By: Audrey Larcher
On July 20, 2016, four collective members welcomed artists and musicians to Shirley’s Temple for the first time. The warehouse-turned-music-venue, planted between Lamar and Airport Boulevard, was envisioned as an all-ages, sober space to cultivate art of all kinds and revive Austin’s lulling DIY scene. Less than a year after volunteers first hauled open the Temple’s industrial garage doors, the collective is dissolving, and 6910 Shirley Avenue will no longer host artists.
Andrew Malesky, one of the four original collective members, posted on Facebook a week ago to announce the closure, blaming a landlord’s hasty eviction. But Shirley’s shouldered more than just property management troubles these past few weeks. An open letter titled “The Real Truth About Shirley’s Temple,” which accused a Shirley’s co-founder of misogyny, received more than 50 Facebook shares in early May.
The sudden end that followed Shirley’s messy last month leaves many questions unanswered. Now, Austin DIY is tasked to face the void Shirley’s left behind when it closed, while simultaneously confronting a slew of vague accusations within the community.
Wanting to learn more about the accusations, I reached out to former collective members, women in DIY, booking agencies and bands. My discussions with these many community members helped me to paint a clearer picture of what went wrong with Shirley’s, how the venue’s issues relate to larger trends in DIY and what developments we can expect from the scene in the future.
Writing this story was equal parts personal and professional. As an occasional musician and frequent audience member in the space, I grew to love Shirley’s Temple. On the flipside, being a woman in punk, as well as a friend to people who feel victimized by Shirley’s, made navigating certain issues difficult, but I tried to remain as objective as possible.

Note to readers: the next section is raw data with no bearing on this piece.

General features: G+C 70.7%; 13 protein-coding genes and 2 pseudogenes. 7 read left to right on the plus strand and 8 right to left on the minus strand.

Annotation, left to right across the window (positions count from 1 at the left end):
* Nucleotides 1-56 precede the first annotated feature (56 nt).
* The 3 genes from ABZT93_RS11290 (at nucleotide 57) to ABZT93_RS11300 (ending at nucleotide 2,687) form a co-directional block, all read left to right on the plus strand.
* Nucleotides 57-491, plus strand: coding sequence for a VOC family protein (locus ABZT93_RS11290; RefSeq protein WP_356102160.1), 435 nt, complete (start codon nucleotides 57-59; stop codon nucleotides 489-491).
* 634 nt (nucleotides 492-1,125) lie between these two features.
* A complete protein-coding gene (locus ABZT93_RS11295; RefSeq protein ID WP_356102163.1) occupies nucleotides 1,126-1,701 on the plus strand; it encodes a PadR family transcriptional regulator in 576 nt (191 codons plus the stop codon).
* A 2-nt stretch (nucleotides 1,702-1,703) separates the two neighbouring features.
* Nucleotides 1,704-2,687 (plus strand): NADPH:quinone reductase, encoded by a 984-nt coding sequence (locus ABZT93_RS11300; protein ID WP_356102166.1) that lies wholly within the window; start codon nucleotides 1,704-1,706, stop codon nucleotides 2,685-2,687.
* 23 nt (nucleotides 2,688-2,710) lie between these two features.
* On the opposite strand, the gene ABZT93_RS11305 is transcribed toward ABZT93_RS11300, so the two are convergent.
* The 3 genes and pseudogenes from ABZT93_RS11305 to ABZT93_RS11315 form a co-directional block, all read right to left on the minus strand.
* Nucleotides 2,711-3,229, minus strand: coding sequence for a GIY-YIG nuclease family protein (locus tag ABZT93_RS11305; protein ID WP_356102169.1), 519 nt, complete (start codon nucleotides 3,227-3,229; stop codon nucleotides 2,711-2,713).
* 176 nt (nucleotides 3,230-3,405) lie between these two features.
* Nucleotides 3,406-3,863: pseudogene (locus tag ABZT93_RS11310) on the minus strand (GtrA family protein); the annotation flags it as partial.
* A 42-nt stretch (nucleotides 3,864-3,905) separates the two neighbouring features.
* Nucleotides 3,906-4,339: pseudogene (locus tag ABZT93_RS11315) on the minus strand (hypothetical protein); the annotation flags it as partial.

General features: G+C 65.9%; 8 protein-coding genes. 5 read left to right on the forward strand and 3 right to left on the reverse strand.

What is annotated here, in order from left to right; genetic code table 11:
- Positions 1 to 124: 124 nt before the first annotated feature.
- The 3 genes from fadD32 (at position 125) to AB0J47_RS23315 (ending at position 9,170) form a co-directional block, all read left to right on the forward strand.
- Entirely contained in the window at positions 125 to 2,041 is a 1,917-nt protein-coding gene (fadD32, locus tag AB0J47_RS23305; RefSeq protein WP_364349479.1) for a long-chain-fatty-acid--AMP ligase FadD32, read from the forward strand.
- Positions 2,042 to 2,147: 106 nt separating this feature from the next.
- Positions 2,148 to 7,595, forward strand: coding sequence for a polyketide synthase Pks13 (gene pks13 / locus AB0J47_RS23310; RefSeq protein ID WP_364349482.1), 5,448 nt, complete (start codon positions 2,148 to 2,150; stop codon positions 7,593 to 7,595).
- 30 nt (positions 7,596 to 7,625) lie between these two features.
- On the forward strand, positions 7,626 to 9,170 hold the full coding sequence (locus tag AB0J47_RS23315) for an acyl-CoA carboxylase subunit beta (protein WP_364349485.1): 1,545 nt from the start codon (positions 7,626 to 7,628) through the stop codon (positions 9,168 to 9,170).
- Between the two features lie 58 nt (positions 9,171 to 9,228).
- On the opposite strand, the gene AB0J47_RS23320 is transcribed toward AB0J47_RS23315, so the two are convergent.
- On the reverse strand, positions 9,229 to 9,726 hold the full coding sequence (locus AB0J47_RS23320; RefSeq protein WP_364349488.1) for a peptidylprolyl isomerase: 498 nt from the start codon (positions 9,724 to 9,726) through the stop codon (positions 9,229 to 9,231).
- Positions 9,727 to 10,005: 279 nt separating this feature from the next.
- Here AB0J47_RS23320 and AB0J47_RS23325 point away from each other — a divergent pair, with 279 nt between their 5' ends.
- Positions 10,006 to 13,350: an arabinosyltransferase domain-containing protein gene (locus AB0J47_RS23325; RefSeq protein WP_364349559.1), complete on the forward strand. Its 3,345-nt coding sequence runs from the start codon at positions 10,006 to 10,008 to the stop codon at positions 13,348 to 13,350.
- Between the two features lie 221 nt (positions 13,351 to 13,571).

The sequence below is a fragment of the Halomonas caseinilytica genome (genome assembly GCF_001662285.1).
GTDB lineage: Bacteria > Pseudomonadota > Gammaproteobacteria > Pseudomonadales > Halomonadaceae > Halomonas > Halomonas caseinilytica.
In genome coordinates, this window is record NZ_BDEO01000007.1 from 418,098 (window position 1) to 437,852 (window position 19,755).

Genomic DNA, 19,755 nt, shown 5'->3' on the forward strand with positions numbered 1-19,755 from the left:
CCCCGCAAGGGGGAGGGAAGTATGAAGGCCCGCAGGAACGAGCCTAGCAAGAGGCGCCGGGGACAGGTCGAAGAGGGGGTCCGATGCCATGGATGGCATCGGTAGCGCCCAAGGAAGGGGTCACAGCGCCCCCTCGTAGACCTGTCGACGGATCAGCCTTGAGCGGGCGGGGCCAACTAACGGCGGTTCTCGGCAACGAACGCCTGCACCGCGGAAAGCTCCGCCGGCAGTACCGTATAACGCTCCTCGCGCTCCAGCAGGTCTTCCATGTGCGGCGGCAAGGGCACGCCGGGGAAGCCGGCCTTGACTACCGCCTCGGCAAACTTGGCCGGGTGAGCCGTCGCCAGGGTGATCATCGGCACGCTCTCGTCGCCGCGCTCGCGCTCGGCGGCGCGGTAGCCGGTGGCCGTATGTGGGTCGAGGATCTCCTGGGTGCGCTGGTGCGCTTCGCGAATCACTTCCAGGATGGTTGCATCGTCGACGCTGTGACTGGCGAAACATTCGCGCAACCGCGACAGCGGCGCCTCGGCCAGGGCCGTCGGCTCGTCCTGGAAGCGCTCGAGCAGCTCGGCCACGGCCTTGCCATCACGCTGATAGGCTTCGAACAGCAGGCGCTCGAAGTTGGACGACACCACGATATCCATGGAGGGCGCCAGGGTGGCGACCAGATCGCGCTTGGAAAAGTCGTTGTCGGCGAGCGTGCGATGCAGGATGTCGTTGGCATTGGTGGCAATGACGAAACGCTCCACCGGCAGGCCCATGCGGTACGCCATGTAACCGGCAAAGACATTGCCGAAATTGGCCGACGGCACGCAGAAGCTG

“The Real Truth About Shirley’s Temple” was the public’s first clue that Shirley’s may not have been the DIY savior many thought of it as. The letter, penned by co-founder and former collective member Kris Marshall and posted by former volunteer Alex Freeman, presented a laundry list of vague accusations, including verbal abuse, harassment, manipulation, and gaslighting. Accompanying “The Real Truth,” Freeman wrote a caption that detailed allegations of money laundering and TABC regulation violations against Shirley’s Temple.
Within 24 hours after Freeman published “The Real Truth about Shirley’s Temple,” the venue responded on their Facebook page, reinstating their commitment to inclusivity, explaining the venue’s shift from sobriety to BYOB and confirming their non-profit status. But neither of the vague open letters did more than plant seeds of confusion, fear and disillusionment in the DIY scene. Uncertain of what exactly transpired, some community members and artists boycotted the space, while others continued to support Shirley’s events. Unless venue goers spoke directly with Marshall or with Shirley’s, they had very little idea how events transpired or how seriously misogyny was at play.
Speaking with former collective members, it is clear that conflicting visions for the space plagued Shirley’s Temple from day one. Marshall prioritized keeping the space safe and made the substance ban an ultimatum, say former collective members. While all other decisions were made democratically, Marshall would not allow alcohol in the space, even though she was often the only member who would vote against BYOB. “I think her feelings of having a sober space and its importance to her… trumped her involvement in the space, and that was the number one issue,” observes the co-founder accused of misogyny.